Neuroinfections caused by fungi

Infection. 2018 Aug;46(4):443-459. doi: 10.1007/s15010-018-1152-2. Epub 2018 May 21.


Background: Fungal infections of the central nervous system (FIs-CNS) have become significantly more common over the past 2 decades. Invasion of the CNS largely depends on the immune status of the host and the virulence of the fungal strain. Infections with fungi cause a significant morbidity in immunocompromised hosts, and the involvement of the CNS may lead to fatal consequences.

Methods: One hundred and thirty-five articles on fungal neuroinfection in PubMed, Google Scholar, and Cochrane databases were selected for review using the following search words: "fungi and CNS mycoses", CNS fungal infections", "fungal brain infections", " fungal cerebritis", fungal meningitis", "diagnostics of fungal infections", and "treatment of CNS fungal infections". All were published in English with the majority in the period 2000-2018. This review focuses on the current knowledge of the epidemiology, clinical presentations, diagnosis, and treatment of selected FIs-CNS.

Results: The FIs-CNS can have various clinical presentations, mainly meningitis, encephalitis, hydrocephalus, cerebral abscesses, and stroke syndromes. The etiologic factors of neuroinfections are yeasts (Cryptococcus neoformans, Candida spp., Trichosporon spp.), moniliaceous moulds (Aspergillus spp., Fusarium spp.), Mucoromycetes (Mucor spp., Rhizopus spp.), dimorphic fungi (Blastomyces dermatitidis, Coccidioides spp., Histoplasma capsulatum), and dematiaceous fungi (Cladophialophora bantiana, Exophiala dermatitidis). Their common route of transmission is inhalation or inoculation from trauma or surgery, with subsequent hematogenous or contiguous spread. As the manifestations of FIs-CNS are often non-specific, their diagnosis is very difficult. A fast identification of the etiological factor of neuroinfection and the application of appropriate therapy are crucial in preventing an often fatal outcome. The choice of effective drug depends on its extent of CNS penetration and spectrum of activity. Pharmaceutical formulations of amphotericin B (AmB) (among others, deoxycholate-AmBd and liposomal L-AmB) have relatively limited distribution in the cerebrospinal fluid (CSF); however, their detectable therapeutic concentrations in the CNS makes them recommended drugs for the treatment of cryptococcal meningoencephalitis (AmBd with flucytosine) and CNS candidiasis (L-AmB) and mucormycosis (L-AmB). Voriconazole, a moderately lipophilic molecule with good CNS penetration, is recommended in the first-line therapy of CNS aspergillosis. Other triazoles, such as posaconazole and itraconazole, with negligible concentrations in the CSF are not considered effective drugs for therapy of CNS fungal neuroinfections. In contrast, clinical data have shown that a novel triazole, isavuconazole, achieved considerable efficacy for the treatment of some fungal neuroinfections. Echinocandins with relatively low or undetectable concentrations in the CSF do not play meaningful role in the treatment of FIs-CNS.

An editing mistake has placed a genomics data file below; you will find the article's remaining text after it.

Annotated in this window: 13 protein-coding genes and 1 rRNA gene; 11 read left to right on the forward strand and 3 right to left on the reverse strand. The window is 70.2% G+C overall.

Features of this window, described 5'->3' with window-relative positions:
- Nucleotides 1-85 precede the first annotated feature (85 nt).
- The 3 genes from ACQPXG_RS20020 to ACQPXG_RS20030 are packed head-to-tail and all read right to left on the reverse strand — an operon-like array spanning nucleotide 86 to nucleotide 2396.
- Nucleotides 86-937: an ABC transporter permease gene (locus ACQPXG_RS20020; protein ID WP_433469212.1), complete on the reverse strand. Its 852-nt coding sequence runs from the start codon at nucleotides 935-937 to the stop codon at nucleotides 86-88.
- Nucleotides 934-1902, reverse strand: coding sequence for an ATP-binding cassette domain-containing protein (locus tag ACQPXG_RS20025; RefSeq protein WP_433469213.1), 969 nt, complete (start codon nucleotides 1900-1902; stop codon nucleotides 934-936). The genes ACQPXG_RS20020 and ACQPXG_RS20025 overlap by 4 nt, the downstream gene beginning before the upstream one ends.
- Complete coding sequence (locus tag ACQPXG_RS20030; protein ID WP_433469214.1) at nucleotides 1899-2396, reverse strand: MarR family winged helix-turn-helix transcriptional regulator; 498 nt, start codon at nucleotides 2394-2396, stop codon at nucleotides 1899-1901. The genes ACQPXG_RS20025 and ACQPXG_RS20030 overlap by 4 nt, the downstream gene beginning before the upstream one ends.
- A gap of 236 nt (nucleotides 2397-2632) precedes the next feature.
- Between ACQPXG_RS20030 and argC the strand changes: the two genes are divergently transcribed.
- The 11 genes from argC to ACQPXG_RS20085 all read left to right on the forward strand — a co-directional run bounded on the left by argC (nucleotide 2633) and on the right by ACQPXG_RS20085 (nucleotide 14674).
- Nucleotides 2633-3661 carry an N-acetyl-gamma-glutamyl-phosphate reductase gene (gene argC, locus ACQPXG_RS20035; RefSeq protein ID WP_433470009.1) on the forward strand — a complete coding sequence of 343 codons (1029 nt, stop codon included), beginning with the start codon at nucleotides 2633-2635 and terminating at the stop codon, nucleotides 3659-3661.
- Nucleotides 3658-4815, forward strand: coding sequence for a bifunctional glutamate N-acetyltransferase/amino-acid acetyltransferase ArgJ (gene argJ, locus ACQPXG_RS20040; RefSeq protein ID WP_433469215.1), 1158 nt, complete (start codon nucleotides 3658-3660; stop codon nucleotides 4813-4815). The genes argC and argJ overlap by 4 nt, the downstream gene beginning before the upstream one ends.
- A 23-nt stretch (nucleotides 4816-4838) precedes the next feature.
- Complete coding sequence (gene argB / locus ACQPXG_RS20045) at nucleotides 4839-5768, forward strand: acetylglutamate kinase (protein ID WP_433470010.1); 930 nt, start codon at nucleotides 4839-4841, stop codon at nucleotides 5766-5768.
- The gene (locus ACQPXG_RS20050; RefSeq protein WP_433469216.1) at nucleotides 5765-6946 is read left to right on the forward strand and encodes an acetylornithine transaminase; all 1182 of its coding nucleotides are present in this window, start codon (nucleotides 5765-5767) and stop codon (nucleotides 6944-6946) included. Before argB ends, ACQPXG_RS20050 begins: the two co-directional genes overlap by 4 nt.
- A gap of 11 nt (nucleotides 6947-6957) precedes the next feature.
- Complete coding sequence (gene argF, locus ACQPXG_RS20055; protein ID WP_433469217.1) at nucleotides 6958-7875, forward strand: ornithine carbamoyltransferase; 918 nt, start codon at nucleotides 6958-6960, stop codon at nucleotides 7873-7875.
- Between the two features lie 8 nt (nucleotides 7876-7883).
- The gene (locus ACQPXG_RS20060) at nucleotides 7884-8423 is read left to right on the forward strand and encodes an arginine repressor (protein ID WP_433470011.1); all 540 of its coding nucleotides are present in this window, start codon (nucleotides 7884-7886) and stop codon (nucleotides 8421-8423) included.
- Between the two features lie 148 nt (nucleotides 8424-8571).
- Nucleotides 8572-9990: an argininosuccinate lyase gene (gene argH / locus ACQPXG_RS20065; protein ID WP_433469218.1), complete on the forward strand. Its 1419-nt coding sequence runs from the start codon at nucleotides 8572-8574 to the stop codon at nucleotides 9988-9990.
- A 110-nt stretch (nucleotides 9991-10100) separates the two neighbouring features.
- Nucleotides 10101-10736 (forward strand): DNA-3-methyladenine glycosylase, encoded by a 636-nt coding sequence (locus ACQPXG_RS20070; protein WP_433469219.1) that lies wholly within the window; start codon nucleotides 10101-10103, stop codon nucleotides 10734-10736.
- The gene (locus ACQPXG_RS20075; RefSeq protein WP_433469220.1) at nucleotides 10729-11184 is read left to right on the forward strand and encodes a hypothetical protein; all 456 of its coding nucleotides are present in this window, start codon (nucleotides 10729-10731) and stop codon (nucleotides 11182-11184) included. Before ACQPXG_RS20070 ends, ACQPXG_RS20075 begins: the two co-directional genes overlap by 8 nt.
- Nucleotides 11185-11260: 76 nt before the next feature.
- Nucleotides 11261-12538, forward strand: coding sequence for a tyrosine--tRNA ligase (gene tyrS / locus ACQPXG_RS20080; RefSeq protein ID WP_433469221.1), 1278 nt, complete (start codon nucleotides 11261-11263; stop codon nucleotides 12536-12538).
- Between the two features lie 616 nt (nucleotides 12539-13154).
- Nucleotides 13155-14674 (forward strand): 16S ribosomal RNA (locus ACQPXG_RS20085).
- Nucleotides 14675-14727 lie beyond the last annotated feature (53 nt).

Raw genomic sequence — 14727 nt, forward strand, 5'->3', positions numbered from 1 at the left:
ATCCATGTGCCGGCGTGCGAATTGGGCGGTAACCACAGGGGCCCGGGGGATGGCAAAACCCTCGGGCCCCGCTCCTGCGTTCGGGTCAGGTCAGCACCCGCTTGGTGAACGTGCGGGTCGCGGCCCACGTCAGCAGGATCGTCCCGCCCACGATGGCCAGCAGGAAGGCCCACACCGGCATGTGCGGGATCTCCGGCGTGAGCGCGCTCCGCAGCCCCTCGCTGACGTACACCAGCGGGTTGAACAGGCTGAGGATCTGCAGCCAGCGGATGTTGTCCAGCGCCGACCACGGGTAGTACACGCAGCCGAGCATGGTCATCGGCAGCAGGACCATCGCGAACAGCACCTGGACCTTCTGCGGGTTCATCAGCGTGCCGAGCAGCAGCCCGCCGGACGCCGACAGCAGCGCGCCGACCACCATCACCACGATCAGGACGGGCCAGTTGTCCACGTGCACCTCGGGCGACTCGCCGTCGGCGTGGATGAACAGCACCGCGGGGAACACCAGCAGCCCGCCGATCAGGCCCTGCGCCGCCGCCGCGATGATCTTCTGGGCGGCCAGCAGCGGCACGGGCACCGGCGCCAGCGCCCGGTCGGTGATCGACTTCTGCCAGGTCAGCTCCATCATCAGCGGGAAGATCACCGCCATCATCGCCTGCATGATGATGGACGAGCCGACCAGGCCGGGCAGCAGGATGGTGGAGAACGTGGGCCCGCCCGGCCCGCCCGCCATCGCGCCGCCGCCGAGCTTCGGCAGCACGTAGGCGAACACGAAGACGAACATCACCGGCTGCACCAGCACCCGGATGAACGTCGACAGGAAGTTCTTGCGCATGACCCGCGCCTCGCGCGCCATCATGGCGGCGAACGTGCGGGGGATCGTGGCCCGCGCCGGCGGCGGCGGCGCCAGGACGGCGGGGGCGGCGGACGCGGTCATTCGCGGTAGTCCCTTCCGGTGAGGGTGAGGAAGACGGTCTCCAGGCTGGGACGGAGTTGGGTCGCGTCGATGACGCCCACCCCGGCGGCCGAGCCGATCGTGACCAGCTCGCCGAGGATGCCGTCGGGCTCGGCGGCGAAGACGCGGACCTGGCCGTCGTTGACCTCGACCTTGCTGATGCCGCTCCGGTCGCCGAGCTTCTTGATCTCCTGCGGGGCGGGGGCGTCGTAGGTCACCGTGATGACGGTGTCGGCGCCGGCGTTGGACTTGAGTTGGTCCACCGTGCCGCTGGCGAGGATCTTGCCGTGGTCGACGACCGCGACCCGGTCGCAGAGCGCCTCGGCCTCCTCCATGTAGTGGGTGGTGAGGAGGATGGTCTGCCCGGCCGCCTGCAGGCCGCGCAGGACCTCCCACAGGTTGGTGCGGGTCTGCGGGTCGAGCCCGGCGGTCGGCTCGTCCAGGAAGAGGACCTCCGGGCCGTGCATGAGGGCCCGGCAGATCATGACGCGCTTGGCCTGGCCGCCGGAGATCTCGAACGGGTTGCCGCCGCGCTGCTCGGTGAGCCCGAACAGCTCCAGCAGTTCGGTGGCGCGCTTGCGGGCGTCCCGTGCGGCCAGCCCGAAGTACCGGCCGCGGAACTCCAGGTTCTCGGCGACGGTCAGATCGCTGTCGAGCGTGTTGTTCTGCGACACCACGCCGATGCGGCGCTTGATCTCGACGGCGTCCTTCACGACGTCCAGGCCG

Conclusion: Although the number of fungal species causing CNS mycosis is increasing, only some possess well-defined treatment standards (e.g., cryptococcal meningitis and CNS aspergillosis). The early diagnosis of fungal infection, accompanied by identification of the etiological factor, is needed to allow the selection of effective therapy in patients with FIs-CNS and limit their high mortality.

Keywords: Fungal CNS infections; Fungal meningitis; Fungi; Neuroinfection; Risk groups; Symptoms.

Publication types

  • Meta-Analysis
  • Review

MeSH terms

  • Blood-Brain Barrier / microbiology
  • Central Nervous System Fungal Infections / diagnosis*
  • Central Nervous System Fungal Infections / epidemiology
  • Central Nervous System Fungal Infections / microbiology*
  • Central Nervous System Fungal Infections / therapy*
  • Disease Management
  • Fungi / classification
  • Fungi / physiology*
  • Host-Pathogen Interactions
  • Humans
  • Risk Factors
  • Virulence